When your teams can access, edit and share documents anytime, from anywhere, they’re able to do more together, and do it better. Cloud-based workflow and file sharing apps help them make updates in real time and gives them full visibility of their collaborations.
6. Work from anywhere
With cloud computing, if you’ve got an internet connection you can be at work. And with most serious cloud services offering mobile apps, you’re not restricted by which device you’ve got to hand.
The result? Businesses can offer more flexible working perks to employees so they can enjoy the work-life balance that suits them – without productivity taking a hit. One study reported that 42% of workers would swap a portion of their pay for the ability to telecommute. On average they’d be willing to take a 6% pay cut.
7. Document control
The more employees and partners collaborate on documents, the greater the need for watertight document control. Before the cloud, workers had to send files back and forth as email attachments to be worked on by one user at a time. Sooner or later – usually sooner – you end up with a mess of conflicting file content, formats and titles.
And as even the smallest companies become more global, the scope for complication rises. According to one study, “73% of knowledge workers collaborate with people in different time zones and regions at least monthly”.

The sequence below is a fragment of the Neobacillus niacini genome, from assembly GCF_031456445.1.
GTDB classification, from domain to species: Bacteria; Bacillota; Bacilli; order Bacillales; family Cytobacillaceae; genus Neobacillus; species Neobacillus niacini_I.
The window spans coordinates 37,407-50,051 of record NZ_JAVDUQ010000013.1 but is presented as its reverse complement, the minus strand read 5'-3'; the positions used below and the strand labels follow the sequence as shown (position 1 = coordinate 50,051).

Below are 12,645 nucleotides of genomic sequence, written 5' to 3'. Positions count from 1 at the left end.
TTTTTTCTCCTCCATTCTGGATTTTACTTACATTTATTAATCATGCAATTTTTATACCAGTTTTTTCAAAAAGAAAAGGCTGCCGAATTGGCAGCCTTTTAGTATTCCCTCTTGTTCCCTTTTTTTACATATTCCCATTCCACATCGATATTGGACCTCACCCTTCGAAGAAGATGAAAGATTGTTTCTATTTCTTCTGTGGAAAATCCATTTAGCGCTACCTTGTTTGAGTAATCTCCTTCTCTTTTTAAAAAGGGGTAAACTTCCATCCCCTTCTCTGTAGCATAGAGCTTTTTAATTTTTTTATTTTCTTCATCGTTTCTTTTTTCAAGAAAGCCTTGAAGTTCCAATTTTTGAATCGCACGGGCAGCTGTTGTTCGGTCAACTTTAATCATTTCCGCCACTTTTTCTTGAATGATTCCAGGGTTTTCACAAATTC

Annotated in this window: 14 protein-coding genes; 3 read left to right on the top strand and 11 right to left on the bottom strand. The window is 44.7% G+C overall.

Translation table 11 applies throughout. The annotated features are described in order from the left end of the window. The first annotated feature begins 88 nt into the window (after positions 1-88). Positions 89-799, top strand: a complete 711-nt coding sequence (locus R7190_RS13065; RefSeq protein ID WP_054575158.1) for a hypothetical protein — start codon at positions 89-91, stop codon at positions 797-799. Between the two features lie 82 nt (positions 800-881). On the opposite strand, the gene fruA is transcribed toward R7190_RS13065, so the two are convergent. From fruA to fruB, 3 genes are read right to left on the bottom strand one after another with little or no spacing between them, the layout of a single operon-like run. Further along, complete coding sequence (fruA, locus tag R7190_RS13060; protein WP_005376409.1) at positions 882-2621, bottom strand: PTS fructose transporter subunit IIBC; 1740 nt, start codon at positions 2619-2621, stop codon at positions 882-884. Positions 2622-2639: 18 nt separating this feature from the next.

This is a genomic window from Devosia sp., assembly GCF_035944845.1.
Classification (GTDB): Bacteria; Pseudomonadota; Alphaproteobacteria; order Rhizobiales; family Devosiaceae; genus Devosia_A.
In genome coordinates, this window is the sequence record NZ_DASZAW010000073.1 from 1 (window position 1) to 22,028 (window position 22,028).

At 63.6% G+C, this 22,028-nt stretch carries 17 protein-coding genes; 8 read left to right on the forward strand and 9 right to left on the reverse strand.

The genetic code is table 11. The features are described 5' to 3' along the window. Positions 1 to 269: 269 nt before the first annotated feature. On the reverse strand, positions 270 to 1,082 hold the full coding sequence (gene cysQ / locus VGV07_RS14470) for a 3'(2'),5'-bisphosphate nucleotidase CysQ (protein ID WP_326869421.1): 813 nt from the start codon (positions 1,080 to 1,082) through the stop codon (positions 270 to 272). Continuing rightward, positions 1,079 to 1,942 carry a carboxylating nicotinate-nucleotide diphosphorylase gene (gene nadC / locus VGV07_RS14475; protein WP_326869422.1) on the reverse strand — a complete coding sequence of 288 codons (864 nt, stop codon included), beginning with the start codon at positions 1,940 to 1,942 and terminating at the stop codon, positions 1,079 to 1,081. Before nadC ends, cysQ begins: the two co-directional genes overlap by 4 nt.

When you make the move to cloud computing, all files are stored centrally and everyone sees one version of the truth. Greater visibility means improved collaboration, which ultimately means better work and a healthier bottom line. If you’re still relying on the old way, it could be time to try something a little more streamlined.
Lost laptops are a billion-dollar business problem. And potentially greater than the loss of an expensive piece of kit is the loss of the sensitive data inside it. Cloud computing gives you greater security when this happens. Because your data is stored in the cloud, you can access it no matter what happens to your machine. And you can even remotely wipe data from lost laptops so it doesn’t get into the wrong hands.
Wish there was a simple step you could take to become more competitive? Moving to the cloud gives access to enterprise-class technology, for everyone. It also allows smaller businesses to act faster than big, established competitors. Pay-as-you-go service and cloud business applications mean small outfits can run with the big boys, and disrupt the market, while remaining lean and nimble. David now packs a Goliath-sized punch.
10. Environmentally friendly